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Epic Win


Well, the big comics-related news today is that Heath Ledger won a well-deserved Academy Award for Best Supporting Actor last night for his role in “The Dark Knight” as the Joker. What does this mean for the comics biz? Probably not a durned thing. It’s cool that comic-based performance won the award, but DC has already tried to piggyback on “The Dark Knight” and it’s gone nowhere. As it is, I’m glad Ledger received the Oscar, and it’s too bad we lost such an unbelievable actor so soon.

As for the other Oscars… I dunno. An unusually small number of surprises this year. No dark horse winners — the winners that everyone expected — “Slumdog Millionaire,” Heath Ledger, “Wall-E,” “Man on Wire” — all took home their awards. (Isn’t it weird that the actors from “Slumdog” didn’t get any acting nominations?)

I am relieved that “Benjamin Button” didn’t take Best Picture. I didn’t see that one, but I don’t think I’ve ever seen trailers that bad for a high-profile movie before, and I don’t know anyone who thought it was worth a bucket of warm spit.

Although I also gotta say — I really wish they’d quit giving the Makeup and Special Effects Oscars to movies like “Benjamin Button.” I enjoy those awards more when they go to horror and sci-fi movies, the way God intended.

Any other interesting things out there? Let’s review the linkdump file…

* The Archie McPhee catalog has the world’s freakiest, coolest stuff.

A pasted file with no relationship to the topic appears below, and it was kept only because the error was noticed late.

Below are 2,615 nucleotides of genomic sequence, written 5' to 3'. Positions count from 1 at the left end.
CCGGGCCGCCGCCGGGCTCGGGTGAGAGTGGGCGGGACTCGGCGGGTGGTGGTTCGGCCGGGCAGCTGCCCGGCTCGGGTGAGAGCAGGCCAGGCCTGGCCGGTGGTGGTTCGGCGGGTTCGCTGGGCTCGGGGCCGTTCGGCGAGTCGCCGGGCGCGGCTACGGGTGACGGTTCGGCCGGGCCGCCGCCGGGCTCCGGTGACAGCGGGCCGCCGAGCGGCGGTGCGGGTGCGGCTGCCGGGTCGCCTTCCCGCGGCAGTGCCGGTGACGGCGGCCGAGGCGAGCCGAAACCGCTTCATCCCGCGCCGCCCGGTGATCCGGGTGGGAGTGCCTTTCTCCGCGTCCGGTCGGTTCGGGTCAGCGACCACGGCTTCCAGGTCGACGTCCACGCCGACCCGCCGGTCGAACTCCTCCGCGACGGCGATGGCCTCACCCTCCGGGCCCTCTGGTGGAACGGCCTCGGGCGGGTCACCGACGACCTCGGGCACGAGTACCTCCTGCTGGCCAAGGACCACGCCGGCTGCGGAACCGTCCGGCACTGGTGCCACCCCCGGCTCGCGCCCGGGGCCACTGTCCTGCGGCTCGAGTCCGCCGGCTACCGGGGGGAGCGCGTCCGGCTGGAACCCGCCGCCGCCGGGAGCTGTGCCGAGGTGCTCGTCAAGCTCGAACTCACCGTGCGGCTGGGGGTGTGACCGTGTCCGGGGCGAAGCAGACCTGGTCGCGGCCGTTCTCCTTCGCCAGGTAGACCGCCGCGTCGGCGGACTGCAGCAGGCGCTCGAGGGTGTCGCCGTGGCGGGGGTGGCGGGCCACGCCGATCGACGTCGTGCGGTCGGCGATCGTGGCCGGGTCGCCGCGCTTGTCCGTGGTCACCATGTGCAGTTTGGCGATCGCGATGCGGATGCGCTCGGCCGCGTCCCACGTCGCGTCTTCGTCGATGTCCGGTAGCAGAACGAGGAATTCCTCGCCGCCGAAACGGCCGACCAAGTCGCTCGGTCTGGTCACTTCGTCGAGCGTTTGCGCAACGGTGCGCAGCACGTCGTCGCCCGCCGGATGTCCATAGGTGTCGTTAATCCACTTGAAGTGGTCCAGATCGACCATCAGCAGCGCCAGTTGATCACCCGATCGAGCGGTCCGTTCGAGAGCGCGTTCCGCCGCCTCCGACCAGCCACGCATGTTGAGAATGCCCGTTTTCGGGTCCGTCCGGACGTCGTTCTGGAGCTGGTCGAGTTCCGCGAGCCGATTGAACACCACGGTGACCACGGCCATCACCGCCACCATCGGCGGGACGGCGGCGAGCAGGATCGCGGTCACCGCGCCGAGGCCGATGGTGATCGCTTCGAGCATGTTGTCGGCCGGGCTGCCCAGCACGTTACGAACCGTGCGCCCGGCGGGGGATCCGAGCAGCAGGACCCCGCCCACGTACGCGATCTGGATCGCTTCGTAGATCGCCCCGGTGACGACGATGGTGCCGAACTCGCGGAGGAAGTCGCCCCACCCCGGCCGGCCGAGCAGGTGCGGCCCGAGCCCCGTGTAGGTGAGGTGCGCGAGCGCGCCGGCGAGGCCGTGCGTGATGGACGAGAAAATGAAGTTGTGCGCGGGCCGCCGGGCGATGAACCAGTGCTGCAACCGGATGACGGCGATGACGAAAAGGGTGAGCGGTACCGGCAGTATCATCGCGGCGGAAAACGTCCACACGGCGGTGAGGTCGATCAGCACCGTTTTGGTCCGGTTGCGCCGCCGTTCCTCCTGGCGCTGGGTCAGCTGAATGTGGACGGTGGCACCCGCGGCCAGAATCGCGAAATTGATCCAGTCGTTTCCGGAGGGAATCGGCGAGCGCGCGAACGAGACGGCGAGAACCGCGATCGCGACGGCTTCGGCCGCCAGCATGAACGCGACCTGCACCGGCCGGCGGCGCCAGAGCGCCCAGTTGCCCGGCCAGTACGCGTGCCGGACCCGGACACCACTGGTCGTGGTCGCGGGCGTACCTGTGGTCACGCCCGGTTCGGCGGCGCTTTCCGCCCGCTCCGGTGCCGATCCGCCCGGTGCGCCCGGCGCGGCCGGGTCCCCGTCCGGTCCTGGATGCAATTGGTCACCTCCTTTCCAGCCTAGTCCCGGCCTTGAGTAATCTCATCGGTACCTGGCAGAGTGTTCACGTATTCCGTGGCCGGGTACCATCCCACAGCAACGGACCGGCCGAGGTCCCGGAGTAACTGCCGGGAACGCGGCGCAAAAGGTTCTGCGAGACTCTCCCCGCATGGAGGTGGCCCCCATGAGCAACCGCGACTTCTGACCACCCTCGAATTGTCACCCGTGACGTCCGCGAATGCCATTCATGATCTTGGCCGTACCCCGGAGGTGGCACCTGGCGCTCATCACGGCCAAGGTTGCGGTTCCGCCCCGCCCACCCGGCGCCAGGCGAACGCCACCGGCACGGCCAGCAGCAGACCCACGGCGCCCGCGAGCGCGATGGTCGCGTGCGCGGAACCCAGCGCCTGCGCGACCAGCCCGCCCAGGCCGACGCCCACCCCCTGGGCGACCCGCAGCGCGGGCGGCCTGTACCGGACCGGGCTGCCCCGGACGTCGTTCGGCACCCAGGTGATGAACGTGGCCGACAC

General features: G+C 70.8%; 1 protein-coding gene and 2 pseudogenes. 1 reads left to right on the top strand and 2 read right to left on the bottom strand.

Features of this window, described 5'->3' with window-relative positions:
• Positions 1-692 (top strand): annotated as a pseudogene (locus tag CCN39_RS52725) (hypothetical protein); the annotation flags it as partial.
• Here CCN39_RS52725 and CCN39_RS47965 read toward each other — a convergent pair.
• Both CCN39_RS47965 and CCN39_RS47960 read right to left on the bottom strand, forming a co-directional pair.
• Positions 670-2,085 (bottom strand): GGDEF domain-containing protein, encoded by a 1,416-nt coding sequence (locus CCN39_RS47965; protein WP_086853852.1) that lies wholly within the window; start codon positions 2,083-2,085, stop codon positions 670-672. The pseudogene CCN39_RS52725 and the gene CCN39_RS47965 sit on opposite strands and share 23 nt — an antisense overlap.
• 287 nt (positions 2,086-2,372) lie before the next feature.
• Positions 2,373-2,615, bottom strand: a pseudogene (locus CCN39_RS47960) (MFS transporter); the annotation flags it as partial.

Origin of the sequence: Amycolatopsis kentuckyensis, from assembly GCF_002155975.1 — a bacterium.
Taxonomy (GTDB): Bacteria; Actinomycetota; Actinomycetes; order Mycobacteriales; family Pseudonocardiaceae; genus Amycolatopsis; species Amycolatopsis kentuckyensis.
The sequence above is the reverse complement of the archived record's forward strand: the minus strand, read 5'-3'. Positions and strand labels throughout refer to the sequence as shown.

* A bunch of fascinating, beautiful photographs of deserted, abandoned, and ruined places.

* Neil Gaiman’s Hugo-winning Lovecraft/Sherlock Holmes story “A Study in Emerald” — collected in convenient and entertaining PDF format.

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Bad Spirits

Wondering why the recent film version of “The Spirit” did so bad? You might look into Neil Gaiman’s Law of Superhero Films:

Had a conversation with Paul Levitz the other day about Gaiman’s Law of Superhero Movies*, which is: the closer the film is to the look and feel of what people like about the comic, the more successful it is (which is something that Warners tends singularly to miss, and Marvel tends singularly to get right) and the conversation went over to Watchmen, which had Paul explaining to me that the film is obsessive about how close it is to the comic, and me going “But they’ve changed the costumes. What about Nite Owl?” It’ll be interesting to see whether it works or not…

As Neil points out, this very neatly explains why people didn’t like Frank Miller’s film of “The Spirit,” despite liking the films of Frank Miller’s “Sin City” and “300.” The “Sin City” and “300” films looked just like Miller’s comics, but the “Spirit” film looked nothing like Will Eisner’s original “Spirit” comics.

You can apply this to other comic-based movies, too. Sam Raimi’s “Spider-Man” movie closely replicated the feel of Lee and Ditko’s classic Spidey comics. Jon Favreau’s “Iron Man” got the vital essence of Tony Stark on celluloid. Tim Burton’s “Batman” movies succeeded because they got the look and feel of the popular parts of the Batman mythos on the screen, while Joel Schumacher’s “Batman” movies failed because they just got the unpopular “Batman” TV show on the screen.

Christopher Nolan’s “Batman Begins” and “The Dark Knight” would seem to be exceptions to the rule — both films always felt like comics revisions more than comics tributes, but they work perfectly all the same.

Oh, and speaking of “The Spirit”: Rather than watching that movie, maybe you should get acquainted with some “Spirit” comics by Will Eisner and Darwyn Cooke instead…?

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The King of Dreams

These days, you hear a lot about non-comics writers who start writing comics. Novelist Brad Meltzer is writing “Justice League of America,” novelist Jodi Picoult is writing “Wonder Woman,” director Kevin Smith wrote “Daredevil” and “Green Arrow,” writers/producers J. Michael Straczynski and Joss Whedon have written a ton of different comics. But there’s only one comics writer who’s managed to cross from comics to mainstream fiction, and manage to hit big: Neil Gaiman.